- Robots: as well as being remote controlled by the player (via the avatar), dolls and models may be possessed by computer-controlled agents – making them into ‘robots’. A Zombie is a simple kind of robot, for instance, which more or less runs towards the player or players without any more complex thought, a Nazi soldier may be a more intelligent robot, but anything that moves around the world can be understood as a robot. ‘Robot’ in this sense is the equivalent to the ‘avatar’ – the avatar bridges the remote control to the props in the world, the robot bridges the AI to the props in the world. Note that a robot need not be a warrior (like the ‘Toy Soldier’, below) – it could also be something that can be spoken to (like a Shopkeeper).
- Weapons: these are the toys that allow dolls and models to damage and ultimately eliminate certain other toys from the world. Characteristic of weapons are that the presence of weapons in the toy chest guarantees the play will entail violence. This is to say that weapons dominate the play of the world they appear in. If you want to have more interesting and unusual play, you must either restrict or exclude weapons from the toy chest.
- Toy soldiers: instead of offering weapons as individual toys, dolls may inherently function as weapons. In this case, instead of dolls (which can, in principle, do many different things) we have toy soldiers – toys that move and fight. Just as weapons dominate play, so do toy soldiers. Indeed, if the player is given a collection of toy soldiers to play with, they are essentially forced into tactics and strategic play against robot toy soldiers (narrowing the audience, since the complexity of these games requires a more cerebral player).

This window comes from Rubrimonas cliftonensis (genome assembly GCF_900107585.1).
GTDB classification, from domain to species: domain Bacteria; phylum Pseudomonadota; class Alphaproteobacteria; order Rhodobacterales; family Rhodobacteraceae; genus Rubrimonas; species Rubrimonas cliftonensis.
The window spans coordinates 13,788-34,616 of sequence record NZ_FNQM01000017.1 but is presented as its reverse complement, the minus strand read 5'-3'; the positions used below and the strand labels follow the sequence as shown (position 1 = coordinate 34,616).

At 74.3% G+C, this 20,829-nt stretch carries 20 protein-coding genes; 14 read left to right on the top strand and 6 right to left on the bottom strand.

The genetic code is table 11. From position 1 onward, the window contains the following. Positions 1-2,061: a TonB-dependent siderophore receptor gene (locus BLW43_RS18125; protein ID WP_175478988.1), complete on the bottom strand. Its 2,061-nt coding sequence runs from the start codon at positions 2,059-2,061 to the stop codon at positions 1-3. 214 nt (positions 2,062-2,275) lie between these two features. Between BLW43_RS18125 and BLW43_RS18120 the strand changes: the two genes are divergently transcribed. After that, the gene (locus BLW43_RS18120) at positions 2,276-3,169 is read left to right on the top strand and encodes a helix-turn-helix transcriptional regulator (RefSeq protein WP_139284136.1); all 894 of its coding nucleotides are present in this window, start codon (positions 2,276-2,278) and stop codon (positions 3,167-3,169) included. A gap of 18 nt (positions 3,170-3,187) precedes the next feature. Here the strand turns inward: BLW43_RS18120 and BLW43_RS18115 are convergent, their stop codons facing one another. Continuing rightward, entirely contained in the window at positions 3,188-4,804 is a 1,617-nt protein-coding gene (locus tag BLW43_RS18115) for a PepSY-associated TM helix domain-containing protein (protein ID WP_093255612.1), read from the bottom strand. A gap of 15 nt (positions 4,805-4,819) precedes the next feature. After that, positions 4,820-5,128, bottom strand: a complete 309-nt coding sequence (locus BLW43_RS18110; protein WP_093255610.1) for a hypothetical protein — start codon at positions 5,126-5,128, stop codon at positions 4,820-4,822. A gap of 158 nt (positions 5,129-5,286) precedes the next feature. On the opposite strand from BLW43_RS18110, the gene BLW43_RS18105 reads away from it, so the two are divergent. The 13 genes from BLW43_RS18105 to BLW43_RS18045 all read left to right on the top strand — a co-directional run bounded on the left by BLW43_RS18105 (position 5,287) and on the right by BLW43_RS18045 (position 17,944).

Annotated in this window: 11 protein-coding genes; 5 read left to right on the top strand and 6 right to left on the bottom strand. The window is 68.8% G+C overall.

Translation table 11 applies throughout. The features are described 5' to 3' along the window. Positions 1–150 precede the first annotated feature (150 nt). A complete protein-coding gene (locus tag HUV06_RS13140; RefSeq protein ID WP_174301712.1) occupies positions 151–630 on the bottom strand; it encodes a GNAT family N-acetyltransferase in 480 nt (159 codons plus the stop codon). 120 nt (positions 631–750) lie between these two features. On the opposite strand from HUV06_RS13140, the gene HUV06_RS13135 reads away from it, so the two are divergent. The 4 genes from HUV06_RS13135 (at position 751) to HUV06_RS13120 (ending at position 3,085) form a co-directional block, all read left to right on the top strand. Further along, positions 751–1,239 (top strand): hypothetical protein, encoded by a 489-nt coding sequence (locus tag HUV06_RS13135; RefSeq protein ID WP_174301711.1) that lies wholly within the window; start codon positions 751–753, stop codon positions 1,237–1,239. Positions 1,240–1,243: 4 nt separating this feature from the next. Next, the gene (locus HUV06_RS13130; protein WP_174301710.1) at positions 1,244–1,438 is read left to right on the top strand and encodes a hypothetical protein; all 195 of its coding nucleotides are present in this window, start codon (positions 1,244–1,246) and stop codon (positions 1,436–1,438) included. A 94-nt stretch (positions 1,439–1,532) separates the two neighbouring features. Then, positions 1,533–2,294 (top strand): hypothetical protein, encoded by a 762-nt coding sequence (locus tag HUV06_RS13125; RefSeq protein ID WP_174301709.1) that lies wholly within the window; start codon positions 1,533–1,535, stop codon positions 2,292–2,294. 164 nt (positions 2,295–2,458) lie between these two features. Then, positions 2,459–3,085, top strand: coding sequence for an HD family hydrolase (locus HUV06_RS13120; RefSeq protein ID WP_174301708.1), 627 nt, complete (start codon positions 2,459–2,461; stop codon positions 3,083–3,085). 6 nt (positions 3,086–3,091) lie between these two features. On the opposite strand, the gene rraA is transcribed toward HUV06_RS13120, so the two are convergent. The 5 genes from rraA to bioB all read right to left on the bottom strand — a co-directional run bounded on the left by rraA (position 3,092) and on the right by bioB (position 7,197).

- Tools: just as a weapon grants a doll the ability to cause violence, a tool grants a doll an additional ability e.g. a torch is a tool that illuminates, a rope is a tool that provides the capacity to overcome certain obstacles, and a grapple is a tool that moves toys around in certain ways.
The above constitute the principal props of digital games, those elements of the toy chest which are more or less the centre of attention for players. In the other half of this discussion next week, we’ll consider those props that provide the elements of the fictional world itself, and that otherwise condition the play within that world.
Next week: A Play Set for Game Design